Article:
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Re: IRC / was: Agenda - 9 March Call

From: Jehan Tremback <jehan.tremback@gmail.com>
Date: Tue, 8 Mar 2016 13:27:06 -0800
Message-ID: <CABG_PfR2SV0F_csFe0+zS-r++N67g2oEk2dXzn-z7ib5PL4GAA@mail.gmail.com>
To: Shane McCarron <shane@halindrome.com>
Cc: Xavier Vas <xavier@tr80.com>, Interledger Community Group <public-interledger@w3.org>
I would be in support of using IRC as well, simply because it is the
standard for open source. Slack is great, but it's for businesses. They
explicitly discourage its use by open communities.

If you find most IRC clients to be user-unfriendly, you can use irccloud.com,
which is almost as nice as Slack, but is just IRC. This way we won't be
locked into the platform of some 1.5 year old startup.

On Tue, Mar 8, 2016 at 7:48 AM, Shane McCarron <shane@halindrome.com> wrote:

> We could also set up a bot / logger and capture the IRC logs all the time
> if people think that is useful.
> On Tue, Mar 8, 2016 at 9:45 AM, Xavier Vas <xavier@tr80.com> wrote:
>> On 03/08/2016 10:09 PM, Adrian Hope-Bailie wrote:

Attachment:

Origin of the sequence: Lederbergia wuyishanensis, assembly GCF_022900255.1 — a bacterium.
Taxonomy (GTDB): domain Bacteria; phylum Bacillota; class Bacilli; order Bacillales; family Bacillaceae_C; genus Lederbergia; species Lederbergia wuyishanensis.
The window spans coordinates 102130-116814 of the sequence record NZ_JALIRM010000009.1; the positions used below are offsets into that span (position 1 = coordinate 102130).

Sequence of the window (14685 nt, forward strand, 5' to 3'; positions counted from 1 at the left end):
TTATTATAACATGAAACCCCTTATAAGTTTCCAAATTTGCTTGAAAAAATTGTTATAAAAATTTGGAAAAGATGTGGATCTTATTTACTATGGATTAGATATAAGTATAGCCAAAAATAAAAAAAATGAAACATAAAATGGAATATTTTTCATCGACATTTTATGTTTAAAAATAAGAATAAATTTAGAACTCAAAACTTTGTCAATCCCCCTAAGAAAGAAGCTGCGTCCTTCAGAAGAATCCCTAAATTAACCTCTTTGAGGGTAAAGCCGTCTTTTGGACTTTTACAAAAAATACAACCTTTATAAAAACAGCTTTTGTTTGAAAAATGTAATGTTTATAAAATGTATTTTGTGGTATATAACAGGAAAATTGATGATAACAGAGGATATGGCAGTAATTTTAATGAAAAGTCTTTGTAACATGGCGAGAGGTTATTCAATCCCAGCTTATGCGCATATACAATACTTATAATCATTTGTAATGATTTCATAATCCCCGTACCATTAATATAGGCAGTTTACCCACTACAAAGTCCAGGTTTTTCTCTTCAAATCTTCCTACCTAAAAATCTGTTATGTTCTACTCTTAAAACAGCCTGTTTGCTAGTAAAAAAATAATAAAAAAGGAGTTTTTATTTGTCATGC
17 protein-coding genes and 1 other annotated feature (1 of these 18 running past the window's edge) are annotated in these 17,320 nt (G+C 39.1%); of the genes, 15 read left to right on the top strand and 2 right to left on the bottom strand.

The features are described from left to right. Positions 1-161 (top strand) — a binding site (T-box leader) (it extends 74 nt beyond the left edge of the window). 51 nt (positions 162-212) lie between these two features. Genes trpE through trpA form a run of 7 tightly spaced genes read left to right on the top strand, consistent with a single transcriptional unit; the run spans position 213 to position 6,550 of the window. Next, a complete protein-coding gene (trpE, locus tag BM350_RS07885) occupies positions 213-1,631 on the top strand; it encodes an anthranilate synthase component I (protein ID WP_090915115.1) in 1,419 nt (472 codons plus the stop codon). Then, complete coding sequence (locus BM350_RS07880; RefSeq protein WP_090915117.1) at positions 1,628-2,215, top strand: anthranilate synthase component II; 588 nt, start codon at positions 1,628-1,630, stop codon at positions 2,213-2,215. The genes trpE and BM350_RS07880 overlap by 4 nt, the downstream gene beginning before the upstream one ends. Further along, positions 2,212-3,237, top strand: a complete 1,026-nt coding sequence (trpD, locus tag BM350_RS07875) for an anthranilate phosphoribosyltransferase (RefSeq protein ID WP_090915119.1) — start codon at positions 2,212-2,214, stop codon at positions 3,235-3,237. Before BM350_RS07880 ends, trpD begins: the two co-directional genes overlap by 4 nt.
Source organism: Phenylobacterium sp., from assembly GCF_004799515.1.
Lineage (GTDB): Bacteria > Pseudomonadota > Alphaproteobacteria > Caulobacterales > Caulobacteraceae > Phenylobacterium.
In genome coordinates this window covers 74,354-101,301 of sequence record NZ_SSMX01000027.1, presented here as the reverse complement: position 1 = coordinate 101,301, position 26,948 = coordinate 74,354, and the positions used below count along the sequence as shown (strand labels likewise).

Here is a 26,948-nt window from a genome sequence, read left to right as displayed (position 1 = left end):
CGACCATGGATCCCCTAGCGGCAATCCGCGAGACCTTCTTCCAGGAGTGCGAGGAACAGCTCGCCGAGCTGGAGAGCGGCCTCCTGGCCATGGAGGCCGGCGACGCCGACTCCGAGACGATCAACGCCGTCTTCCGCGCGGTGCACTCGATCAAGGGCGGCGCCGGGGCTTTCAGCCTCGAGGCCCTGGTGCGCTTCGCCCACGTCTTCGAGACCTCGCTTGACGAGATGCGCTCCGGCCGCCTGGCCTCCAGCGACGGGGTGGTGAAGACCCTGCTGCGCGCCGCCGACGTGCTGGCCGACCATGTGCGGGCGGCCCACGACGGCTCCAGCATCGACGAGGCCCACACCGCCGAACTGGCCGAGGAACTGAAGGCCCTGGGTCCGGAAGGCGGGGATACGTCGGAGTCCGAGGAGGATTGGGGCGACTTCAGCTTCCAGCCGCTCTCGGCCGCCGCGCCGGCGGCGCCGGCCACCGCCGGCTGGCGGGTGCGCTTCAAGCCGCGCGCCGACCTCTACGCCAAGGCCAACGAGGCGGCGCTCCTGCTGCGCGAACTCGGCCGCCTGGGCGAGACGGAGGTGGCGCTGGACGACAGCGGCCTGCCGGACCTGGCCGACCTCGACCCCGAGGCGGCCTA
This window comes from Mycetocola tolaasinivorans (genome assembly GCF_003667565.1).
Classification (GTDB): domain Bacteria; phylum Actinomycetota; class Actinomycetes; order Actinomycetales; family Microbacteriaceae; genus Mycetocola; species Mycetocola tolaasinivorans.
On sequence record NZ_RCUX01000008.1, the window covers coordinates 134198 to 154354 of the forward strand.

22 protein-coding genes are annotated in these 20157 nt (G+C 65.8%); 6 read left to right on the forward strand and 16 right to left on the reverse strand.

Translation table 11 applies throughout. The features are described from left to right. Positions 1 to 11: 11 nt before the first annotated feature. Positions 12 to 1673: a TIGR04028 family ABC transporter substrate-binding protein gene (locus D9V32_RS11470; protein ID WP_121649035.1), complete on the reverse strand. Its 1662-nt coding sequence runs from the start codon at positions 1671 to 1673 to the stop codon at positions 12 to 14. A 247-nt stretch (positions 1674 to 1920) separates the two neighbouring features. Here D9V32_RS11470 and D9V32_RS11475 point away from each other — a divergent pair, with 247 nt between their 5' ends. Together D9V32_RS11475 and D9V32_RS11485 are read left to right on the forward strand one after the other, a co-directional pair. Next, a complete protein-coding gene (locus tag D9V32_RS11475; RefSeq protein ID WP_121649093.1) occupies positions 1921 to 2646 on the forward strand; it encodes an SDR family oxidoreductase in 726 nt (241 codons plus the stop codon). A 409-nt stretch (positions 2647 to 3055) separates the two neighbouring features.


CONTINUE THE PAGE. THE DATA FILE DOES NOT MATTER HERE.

>> > I'd also like to revisit the discussion of tools as a number of people
>> > have indicated they're finding it challenging to work via email alone
>> > and IRC unfortunately isn't friendly for asynchronous comms as you
>> > miss any chat that happens while you're not logged in.
>> The *combination* of IRC and mailing list seems good enough. Works for
>> many open source projects that I am on. Rgd. "missing chat on IRC" you
>> can leave your IRC client always logged in (most have that options)
>> and/or use a bouncer with logging -- the last bit is a bit "pro".
>> - Xav
> --
> -Shane
Received on Tuesday, 8 March 2016 21:27:34 UTC

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